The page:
In many species, testicle size is inversely proportional to the number of partners the females of the species are likely to mate with. That is, males from species where females are largely monogamous have small testes, whereas males from species where females have multiple partners have large testes. In case you’re wondering, among primates, humans have moderately sized testes. We’re socially monogamous but prone to cheating.

There’s a part of the brain called the ‘ventral tegmental area’ (VTA). As part of the brain’s reward circuitry, the VTA is implicated in addiction, but also in strong emotional feelings, such as when one is holding one’s child.

Seventy fathers with small children were recruited for this study. Each man and his partner reported on his involvement in child caregiving, both actual and desired. The men had their testes volume and their testosterone levels measured. Finally, the researchers measured activity in the VTA while the men looked at pictures of their kids.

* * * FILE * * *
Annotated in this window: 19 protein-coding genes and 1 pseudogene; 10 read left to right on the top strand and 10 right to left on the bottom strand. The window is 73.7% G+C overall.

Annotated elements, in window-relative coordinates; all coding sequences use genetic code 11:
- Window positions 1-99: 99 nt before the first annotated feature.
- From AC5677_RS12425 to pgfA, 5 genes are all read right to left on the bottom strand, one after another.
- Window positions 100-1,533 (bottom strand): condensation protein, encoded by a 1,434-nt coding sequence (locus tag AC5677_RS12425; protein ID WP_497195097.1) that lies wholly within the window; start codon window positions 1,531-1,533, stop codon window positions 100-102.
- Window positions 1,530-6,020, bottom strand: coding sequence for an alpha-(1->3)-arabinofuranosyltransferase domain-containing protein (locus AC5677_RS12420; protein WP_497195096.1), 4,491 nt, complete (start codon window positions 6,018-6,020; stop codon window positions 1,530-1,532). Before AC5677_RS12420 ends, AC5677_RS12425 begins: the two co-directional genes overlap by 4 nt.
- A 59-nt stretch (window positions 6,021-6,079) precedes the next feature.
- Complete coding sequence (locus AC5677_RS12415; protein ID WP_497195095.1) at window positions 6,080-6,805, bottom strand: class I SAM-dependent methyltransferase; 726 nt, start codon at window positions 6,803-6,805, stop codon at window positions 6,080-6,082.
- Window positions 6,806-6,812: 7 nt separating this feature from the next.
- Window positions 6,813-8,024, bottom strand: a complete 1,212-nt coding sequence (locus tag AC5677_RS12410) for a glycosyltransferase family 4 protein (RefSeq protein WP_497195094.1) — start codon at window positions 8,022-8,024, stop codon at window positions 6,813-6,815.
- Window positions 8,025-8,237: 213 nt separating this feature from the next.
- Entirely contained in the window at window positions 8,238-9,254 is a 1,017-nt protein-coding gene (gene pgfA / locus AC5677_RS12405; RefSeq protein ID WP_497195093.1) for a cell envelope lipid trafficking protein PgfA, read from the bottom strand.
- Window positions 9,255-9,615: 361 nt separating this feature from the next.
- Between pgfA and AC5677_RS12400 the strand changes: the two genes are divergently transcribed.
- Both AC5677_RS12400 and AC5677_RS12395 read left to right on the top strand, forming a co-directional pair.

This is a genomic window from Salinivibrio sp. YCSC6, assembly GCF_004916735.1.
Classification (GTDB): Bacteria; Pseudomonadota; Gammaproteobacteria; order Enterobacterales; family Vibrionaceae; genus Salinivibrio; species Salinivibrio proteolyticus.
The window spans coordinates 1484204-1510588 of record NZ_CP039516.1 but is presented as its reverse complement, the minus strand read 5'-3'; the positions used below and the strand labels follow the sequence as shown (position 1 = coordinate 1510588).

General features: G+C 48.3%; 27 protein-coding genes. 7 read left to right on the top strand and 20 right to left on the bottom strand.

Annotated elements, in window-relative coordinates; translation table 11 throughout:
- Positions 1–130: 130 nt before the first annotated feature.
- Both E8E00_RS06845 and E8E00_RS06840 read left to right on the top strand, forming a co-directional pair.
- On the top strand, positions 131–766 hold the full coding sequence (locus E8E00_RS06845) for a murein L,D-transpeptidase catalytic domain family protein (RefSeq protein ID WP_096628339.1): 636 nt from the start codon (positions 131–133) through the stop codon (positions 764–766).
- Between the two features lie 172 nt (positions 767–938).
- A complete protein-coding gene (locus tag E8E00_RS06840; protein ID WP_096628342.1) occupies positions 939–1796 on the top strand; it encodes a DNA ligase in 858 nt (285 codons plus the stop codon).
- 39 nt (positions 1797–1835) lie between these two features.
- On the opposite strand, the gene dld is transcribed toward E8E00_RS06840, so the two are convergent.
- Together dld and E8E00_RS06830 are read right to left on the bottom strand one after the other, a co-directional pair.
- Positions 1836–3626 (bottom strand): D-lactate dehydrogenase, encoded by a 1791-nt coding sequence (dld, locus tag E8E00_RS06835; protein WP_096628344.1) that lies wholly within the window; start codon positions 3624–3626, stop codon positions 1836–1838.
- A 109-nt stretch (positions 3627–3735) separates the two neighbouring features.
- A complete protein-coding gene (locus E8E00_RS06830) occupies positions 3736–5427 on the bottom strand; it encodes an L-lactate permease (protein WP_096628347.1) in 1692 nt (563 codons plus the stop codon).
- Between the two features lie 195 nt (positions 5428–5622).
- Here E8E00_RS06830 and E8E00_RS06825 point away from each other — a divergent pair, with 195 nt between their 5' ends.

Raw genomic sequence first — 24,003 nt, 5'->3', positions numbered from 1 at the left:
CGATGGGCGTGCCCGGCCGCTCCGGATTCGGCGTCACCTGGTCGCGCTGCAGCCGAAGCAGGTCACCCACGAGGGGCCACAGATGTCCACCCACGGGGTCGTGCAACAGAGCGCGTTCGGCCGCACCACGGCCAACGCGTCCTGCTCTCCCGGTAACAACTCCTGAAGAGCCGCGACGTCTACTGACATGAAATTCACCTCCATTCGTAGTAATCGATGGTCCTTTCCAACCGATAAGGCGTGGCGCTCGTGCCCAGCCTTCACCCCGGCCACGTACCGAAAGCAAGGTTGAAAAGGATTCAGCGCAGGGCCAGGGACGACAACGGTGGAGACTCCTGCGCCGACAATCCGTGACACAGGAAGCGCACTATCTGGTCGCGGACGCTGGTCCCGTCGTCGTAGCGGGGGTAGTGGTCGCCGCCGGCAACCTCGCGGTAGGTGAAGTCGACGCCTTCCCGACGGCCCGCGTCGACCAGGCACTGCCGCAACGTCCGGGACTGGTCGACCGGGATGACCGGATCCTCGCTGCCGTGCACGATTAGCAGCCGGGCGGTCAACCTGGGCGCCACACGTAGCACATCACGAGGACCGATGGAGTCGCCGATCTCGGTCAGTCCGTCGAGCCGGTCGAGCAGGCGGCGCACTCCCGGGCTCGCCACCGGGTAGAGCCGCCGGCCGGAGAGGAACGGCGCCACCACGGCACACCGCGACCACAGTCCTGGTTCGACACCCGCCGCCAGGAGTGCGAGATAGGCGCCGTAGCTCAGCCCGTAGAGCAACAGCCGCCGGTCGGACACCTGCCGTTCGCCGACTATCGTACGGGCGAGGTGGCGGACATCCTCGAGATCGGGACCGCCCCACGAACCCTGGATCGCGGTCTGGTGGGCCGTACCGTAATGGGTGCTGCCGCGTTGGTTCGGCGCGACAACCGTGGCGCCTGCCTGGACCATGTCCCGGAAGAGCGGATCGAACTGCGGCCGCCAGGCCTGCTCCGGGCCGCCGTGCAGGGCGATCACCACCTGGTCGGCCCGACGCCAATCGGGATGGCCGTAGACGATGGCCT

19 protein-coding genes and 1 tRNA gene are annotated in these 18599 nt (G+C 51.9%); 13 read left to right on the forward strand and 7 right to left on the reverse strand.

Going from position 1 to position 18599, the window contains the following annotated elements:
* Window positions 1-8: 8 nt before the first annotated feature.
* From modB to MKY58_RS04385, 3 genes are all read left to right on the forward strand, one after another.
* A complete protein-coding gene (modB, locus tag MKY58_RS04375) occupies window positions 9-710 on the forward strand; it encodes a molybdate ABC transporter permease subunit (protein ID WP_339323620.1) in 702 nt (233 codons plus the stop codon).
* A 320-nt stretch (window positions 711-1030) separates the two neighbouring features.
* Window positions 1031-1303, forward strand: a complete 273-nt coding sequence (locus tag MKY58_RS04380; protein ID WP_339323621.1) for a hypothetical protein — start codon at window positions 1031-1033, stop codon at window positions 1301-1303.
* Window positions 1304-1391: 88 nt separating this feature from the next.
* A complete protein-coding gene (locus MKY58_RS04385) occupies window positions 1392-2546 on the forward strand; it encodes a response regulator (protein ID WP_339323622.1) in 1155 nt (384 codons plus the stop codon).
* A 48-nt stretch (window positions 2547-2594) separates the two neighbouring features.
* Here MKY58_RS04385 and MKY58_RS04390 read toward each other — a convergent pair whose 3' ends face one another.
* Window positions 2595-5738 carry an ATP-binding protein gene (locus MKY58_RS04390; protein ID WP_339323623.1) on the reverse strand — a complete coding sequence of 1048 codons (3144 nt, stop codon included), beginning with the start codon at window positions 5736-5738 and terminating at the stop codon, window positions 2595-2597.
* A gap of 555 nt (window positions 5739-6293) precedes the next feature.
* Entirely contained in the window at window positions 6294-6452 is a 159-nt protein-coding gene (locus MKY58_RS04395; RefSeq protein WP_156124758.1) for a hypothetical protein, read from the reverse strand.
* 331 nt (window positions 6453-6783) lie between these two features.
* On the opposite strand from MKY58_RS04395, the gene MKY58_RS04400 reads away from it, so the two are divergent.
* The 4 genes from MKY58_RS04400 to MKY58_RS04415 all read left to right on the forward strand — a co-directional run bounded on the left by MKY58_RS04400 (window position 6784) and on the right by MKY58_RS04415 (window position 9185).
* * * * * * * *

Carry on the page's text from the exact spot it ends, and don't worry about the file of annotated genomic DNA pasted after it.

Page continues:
As expected, men with higher testosterone levels spent less time caring for their kids, and, perhaps more importantly, had no desire to spend more time with their kids. However, testes size also influenced how much fathers cared for their kids. Plus, according to activity recorded in the VTA, men with smaller testes felt more nurturing when viewing photos of their kids than did men with larger testes.  

Obviously, this was a very small study (though perhaps we should be grateful that as many as 70 men allowed researchers to measure their testes). Still, it does align with life history theory. Men with high testosterone and/or large testes are better at mating but worse at parenting the resulting offspring.